Fourth, notice that if you have to take one or two with you it is “So the matter may be established by the testimony of two or three witnesses.” It isn’t to pile on but to make certain the person is actually hearing the nature of the problem. Maybe, if they wouldn’t listen to me, it was because I didn’t make the concern clear to them and they couldn’t see themselves doing such a wrong.

Finally, even when the matter is taken to the church it is still on the theme of getting the person to listen. “If they refuse to listen even to the church then treat them as a pagan or tax collector.” It is assumed in all the charges that if you can get the person to listen and see the nature of the problem they will change and turn back to the right way. If a person involved in a wrong just won’t listen, no matter how clear we are in making the statement, then we must move on and let them come to themselves or face the judgment of God.

But, be clear that if they really aren’t told the exact nature of the problem, then we set the whole thing up for failure.

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There is no question walking is good for you. I recently added one of these apps to my phone that tells how far I walk each day and just knowing it makes me want to walk a little further. Perhaps it has something to do with age that it is vital that I have light when I want to walk any distance. If I wake up at night and decide to get up and go to the living room, I’ve learned that I must grab for a light before taking a step. In the dark, I’m going to run into something, stumble on something or just miss a step and hit the floor.

It intrigues me that the Bible so often uses walking as a way to describe our life for God. Paul, in Ephesians 5 challenges us to walk in love, walk in the light and walk in wisdom. One of the most powerful statements about walking is in I John 1:5-7. “This is the message we have heard from him and declare to you: God is light; in him, there is no darkness at all. If we claim to have fellowship with him and yet walk in the darkness, we lie and do not live out the truth. But if we walk in the light, as he is in the light, we have fellowship with one another, and the blood of Jesus, his Son, purifies us from all sin.”

Focus on the phrase “walk in the light”. The concept of walking is that we are in an on-going kind of thing rather than just a one time action. It is describing a way of living. We can either make our way of life one of walking in the darkness or one of walking in the light. To walk in the darkness is to live a lie and be outside the fellowship of God and Jesus. To walk in the light means we have fellowship with each other as fellow followers of Jesus and we have fellowship with God and Jesus. It also means that we are being constantly purified by the blood of Jesus that flows through us as part of his body. Notice that John didn’t leave us to figure out what he meant by walking in the light since he started the section with the statement, “God is light.” Remember when Moses spent time with God on the mountain he came down with his face aglow. God’s presence gives light. To walk in the light is to walk in the presence of God. To walk in darkness is to be on our own course or the course the devil sets for us, away from God’s presence.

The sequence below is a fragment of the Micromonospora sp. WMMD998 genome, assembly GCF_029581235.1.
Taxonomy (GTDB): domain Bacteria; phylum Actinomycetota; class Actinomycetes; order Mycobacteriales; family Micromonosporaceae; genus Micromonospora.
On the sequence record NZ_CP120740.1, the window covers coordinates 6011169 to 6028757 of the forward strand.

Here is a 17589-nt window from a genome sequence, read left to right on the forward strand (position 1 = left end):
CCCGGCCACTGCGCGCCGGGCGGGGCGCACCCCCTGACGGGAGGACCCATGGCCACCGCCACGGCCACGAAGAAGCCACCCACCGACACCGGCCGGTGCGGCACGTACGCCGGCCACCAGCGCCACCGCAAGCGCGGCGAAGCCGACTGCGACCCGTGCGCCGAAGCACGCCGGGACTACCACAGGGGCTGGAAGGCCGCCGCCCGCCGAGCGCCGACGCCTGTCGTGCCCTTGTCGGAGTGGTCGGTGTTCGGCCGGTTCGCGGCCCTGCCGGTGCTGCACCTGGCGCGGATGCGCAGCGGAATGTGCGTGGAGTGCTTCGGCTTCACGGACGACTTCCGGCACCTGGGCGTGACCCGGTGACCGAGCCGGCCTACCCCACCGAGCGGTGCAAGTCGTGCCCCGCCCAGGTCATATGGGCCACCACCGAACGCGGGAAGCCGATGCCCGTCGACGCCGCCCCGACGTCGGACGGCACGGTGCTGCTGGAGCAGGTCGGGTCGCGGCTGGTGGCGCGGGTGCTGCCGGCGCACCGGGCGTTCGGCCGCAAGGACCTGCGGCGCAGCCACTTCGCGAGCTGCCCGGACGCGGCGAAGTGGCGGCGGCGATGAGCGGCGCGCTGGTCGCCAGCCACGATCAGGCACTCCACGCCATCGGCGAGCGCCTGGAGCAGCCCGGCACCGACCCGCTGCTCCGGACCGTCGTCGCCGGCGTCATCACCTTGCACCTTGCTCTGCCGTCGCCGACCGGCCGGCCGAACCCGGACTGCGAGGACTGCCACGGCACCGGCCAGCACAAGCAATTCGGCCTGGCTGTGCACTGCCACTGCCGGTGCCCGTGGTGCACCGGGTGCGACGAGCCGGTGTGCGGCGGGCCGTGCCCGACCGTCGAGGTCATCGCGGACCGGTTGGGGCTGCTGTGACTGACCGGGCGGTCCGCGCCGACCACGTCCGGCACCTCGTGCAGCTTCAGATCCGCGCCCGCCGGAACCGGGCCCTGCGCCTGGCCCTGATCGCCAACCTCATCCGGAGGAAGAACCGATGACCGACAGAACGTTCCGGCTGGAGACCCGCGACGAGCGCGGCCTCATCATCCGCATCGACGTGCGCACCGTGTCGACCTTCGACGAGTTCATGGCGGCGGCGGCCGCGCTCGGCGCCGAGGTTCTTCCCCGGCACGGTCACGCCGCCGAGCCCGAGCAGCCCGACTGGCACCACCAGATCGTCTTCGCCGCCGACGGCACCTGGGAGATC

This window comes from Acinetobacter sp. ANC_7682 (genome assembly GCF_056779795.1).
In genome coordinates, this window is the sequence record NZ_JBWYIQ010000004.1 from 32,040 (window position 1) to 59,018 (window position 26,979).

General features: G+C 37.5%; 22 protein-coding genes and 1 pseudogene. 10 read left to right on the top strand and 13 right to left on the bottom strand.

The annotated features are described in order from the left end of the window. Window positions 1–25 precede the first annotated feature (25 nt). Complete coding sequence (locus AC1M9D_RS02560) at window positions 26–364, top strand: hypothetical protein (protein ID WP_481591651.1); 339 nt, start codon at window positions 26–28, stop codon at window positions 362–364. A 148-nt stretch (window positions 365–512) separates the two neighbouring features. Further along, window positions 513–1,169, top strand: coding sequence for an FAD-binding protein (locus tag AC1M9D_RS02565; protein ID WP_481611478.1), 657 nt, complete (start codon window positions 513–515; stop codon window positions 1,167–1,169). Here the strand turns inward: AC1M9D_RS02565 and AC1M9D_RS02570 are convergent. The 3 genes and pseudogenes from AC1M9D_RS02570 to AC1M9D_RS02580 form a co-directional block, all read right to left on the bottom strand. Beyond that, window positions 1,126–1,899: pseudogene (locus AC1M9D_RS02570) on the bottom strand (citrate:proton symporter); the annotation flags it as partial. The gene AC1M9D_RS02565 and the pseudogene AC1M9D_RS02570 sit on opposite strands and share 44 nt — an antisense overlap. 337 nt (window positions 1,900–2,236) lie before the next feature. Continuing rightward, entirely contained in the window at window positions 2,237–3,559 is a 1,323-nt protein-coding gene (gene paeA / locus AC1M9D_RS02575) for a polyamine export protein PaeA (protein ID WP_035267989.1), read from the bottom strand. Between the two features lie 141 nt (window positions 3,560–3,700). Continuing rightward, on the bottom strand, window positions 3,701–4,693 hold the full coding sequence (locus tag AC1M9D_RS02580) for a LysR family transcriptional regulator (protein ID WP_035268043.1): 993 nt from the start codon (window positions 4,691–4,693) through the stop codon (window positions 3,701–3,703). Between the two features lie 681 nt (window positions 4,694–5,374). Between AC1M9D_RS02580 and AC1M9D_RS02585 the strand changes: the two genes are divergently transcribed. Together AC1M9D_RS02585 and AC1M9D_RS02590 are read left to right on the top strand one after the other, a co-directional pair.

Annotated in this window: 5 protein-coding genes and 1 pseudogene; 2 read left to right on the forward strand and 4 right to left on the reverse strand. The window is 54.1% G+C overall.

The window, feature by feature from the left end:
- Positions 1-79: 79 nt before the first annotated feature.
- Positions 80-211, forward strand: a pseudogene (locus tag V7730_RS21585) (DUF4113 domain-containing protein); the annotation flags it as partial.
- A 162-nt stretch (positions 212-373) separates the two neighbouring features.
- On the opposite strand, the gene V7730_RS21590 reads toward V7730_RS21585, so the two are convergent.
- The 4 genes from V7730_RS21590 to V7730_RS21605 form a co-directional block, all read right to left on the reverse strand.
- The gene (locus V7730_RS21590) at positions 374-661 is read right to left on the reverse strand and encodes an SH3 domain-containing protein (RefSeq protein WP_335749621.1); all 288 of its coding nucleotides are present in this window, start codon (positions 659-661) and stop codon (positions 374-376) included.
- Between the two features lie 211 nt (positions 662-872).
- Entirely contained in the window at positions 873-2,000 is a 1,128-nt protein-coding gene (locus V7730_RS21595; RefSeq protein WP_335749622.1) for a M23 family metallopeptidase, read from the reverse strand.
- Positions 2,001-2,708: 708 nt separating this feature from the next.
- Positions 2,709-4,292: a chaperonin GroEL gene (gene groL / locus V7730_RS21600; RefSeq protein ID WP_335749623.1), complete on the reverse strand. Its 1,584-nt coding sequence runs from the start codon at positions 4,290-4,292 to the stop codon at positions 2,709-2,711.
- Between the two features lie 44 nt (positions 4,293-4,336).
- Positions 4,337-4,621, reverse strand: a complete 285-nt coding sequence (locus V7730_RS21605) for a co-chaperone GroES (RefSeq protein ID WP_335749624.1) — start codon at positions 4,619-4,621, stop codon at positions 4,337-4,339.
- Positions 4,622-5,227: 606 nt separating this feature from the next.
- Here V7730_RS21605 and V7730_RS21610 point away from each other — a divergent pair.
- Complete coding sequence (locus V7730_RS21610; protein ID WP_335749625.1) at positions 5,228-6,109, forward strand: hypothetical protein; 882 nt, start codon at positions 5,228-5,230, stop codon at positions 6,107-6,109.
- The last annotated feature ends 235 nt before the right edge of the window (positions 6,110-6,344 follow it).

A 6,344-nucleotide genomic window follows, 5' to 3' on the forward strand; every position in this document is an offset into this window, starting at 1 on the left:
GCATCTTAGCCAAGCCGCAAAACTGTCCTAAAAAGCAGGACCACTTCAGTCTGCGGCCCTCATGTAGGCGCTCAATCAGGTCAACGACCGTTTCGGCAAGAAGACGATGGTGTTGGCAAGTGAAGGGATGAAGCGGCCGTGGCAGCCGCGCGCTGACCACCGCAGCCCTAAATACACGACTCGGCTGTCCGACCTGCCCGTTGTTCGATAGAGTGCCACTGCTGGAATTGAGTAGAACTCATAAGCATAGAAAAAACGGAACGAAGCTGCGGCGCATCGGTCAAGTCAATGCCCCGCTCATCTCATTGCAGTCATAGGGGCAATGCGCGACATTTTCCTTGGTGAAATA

John moved from this to talk about sin in our lives and notices that no one lives without committing acts of sin. To think we do is to lie to ourselves and God. But sin is no longer our way of life (2:1). We no longer live as a sinner. We have changed our direction and our focus in life. Later in chapter two of I John he moves back to the theme of our walk. In verses 9-11 he said, “Anyone who claims to be in the light but hates a brother or sister is still in the darkness. Anyone who loves their brother or sister lives in the light, and there is nothing in them to make them stumble. But anyone who hates a brother or sister is in the darkness and walks around in the darkness. They do not know where they are going, because the darkness has blinded them.”